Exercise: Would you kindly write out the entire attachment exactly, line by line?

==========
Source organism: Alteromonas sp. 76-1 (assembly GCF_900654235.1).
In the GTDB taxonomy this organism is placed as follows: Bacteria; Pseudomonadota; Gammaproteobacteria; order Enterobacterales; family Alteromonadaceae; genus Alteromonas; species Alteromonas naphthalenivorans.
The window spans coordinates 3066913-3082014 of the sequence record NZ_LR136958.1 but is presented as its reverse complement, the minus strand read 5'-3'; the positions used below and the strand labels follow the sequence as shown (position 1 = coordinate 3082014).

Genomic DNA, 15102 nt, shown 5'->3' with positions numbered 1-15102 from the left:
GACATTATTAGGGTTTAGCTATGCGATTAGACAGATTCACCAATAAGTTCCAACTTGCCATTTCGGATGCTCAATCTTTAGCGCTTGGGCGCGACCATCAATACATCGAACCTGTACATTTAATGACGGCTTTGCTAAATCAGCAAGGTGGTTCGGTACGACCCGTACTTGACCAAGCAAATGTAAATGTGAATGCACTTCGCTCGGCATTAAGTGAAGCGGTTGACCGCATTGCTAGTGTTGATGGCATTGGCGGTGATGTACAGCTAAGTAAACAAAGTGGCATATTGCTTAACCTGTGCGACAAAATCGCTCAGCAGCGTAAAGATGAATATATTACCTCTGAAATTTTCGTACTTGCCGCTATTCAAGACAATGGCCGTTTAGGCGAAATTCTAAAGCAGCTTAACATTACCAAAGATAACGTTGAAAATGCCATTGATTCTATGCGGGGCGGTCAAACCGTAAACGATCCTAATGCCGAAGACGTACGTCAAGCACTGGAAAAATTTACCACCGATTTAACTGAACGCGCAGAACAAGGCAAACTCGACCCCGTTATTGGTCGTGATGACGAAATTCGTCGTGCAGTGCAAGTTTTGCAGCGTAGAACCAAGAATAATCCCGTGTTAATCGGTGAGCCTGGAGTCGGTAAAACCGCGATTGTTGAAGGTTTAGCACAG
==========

Source organism: Alteromonas sp. 76-1 (assembly GCF_900654235.1).
In the GTDB taxonomy this organism is placed as follows: Bacteria; Pseudomonadota; Gammaproteobacteria; order Enterobacterales; family Alteromonadaceae; genus Alteromonas; species Alteromonas naphthalenivorans.
The window spans coordinates 3066913-3082014 of the sequence record NZ_LR136958.1 but is presented as its reverse complement, the minus strand read 5'-3'; the positions used below and the strand labels follow the sequence as shown (position 1 = coordinate 3082014).

Genomic DNA, 15102 nt, shown 5'->3' with positions numbered 1-15102 from the left:
GACATTATTAGGGTTTAGCTATGCGATTAGACAGATTCACCAATAAGTTCCAACTTGCCATTTCGGATGCTCAATCTTTAGCGCTTGGGCGCGACCATCAATACATCGAACCTGTACATTTAATGACGGCTTTGCTAAATCAGCAAGGTGGTTCGGTACGACCCGTACTTGACCAAGCAAATGTAAATGTGAATGCACTTCGCTCGGCATTAAGTGAAGCGGTTGACCGCATTGCTAGTGTTGATGGCATTGGCGGTGATGTACAGCTAAGTAAACAAAGTGGCATATTGCTTAACCTGTGCGACAAAATCGCTCAGCAGCGTAAAGATGAATATATTACCTCTGAAATTTTCGTACTTGCCGCTATTCAAGACAATGGCCGTTTAGGCGAAATTCTAAAGCAGCTTAACATTACCAAAGATAACGTTGAAAATGCCATTGATTCTATGCGGGGCGGTCAAACCGTAAACGATCCTAATGCCGAAGACGTACGTCAAGCACTGGAAAAATTTACCACCGATTTAACTGAACGCGCAGAACAAGGCAAACTCGACCCCGTTATTGGTCGTGATGACGAAATTCGTCGTGCAGTGCAAGTTTTGCAGCGTAGAACCAAGAATAATCCCGTGTTAATCGGTGAGCCTGGAGTCGGTAAAACCGCGATTGTTGAAGGTTTAGCACAG